The schemaless feature has been in Solr since version 4.3. But it might be more stable only now as a concurrency issue with it was fixed in 4.10.
It is also called managed schema. When you configure Solr to use managed schema, Solr uses a special UpdateRequestProcessor to intercept document indexing requests and it guesses field types.
Solr starts with your
schema.xml file and creates a new file called, by default,
managed-schema to store all the inferred schema information. This file is automatically overwritten by Solr as it detects changes to the schema.
You should then use the Schema API if you want to make changes to the Schema. See also the Schemaless Mode documentation.
How to change Solr managed schema to classic schema
$ bin/solr stop
server/solr/mycore/conf, where "mycore" is the name of your core/collection.
- search for
<schemaFactory class="ManagedIndexSchemaFactory"> and comment the whole element
- search for
<schemaFactory class="ClassicIndexSchemaFactory"/> and uncomment it
- search for the
<initParams> element that refers to
add-unknown-fields-to-the-schema and comment out the whole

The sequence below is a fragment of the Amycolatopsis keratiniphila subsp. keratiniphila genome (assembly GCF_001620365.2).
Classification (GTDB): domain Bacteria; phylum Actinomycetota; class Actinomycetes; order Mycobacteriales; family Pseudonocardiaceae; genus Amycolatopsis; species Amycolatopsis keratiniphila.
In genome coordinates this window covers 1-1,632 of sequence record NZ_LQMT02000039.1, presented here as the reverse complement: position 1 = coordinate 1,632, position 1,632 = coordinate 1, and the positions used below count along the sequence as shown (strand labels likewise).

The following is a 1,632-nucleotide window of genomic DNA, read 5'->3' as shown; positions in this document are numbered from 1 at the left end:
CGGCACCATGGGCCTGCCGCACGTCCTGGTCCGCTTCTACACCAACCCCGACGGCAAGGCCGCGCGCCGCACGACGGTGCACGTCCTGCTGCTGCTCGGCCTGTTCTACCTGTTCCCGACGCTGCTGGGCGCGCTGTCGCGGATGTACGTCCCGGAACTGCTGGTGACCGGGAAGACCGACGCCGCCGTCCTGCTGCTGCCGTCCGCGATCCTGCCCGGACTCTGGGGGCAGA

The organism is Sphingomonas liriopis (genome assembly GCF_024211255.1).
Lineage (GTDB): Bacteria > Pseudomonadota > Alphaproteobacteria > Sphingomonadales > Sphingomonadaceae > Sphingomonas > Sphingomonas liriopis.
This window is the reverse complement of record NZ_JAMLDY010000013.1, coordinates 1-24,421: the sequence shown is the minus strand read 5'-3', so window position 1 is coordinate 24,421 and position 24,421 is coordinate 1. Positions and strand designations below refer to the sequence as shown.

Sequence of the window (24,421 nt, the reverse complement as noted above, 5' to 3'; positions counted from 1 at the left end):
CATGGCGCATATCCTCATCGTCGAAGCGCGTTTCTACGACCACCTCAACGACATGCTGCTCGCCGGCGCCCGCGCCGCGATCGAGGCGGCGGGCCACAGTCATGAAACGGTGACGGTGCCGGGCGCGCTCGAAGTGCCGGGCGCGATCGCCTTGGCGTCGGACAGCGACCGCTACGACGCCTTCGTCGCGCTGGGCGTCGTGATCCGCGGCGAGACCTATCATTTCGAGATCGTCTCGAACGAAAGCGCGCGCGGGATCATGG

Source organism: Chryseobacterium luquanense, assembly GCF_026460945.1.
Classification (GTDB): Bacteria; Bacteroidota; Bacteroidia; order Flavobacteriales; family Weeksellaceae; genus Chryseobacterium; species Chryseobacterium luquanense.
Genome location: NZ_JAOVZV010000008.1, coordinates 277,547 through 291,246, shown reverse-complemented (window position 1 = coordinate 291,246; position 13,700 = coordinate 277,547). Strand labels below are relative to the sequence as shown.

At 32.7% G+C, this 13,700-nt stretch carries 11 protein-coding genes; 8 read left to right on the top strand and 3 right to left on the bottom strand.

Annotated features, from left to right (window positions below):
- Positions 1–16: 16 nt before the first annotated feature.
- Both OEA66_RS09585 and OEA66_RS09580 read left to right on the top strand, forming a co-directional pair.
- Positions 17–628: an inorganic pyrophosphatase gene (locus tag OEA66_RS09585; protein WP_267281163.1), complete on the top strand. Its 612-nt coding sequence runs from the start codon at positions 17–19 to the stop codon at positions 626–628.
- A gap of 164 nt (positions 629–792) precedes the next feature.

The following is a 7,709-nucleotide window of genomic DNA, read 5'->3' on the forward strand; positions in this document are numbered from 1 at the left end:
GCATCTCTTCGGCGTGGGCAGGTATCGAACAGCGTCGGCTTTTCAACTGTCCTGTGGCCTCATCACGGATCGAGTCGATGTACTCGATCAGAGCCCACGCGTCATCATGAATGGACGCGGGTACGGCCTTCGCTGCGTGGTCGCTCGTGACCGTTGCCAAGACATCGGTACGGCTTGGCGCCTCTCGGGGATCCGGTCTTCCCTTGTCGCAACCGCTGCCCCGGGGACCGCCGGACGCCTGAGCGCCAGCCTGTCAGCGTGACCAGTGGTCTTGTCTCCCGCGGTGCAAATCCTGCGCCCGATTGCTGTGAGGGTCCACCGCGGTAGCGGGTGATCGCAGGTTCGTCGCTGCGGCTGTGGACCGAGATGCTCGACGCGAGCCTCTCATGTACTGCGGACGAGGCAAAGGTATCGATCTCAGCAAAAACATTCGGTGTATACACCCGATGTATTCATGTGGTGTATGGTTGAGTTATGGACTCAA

schema.xml and you are done.
You can now start Solr again:
$ bin/solr start, go to http://localhost:8983/solr/#/mycore/documents and check that Solr now refuses to index a document with a new field not yet specified in
Is it a good practice? When to use it?
It depends on what you want. If you want to enforce a specific document structure (e.g. to make sure that all docs are "well-formed" according to your definition), then you want to use the classical schema management.
If on the other hand you don't know upfront what the doc structure is then you might want to use the schema-less feature.
While it is called schema-less, there are limits to the kinds of structures that you can index. This is true both for Solr and Elasticsearch, by the way. For example, if you first index this doc:
then you will get an error if you try to index a doc like that next:
That is because in the first case the field
name was of type string while in the second case it is an object.
If you would like to use indexing which goes beyond these limitations then you could use SIREn - it is an open source semi-structured information retrieval engine which is implemented as a plugin for both Solr and Elasticsearch. (Disclaimer: I worked for the company that develops SIREn)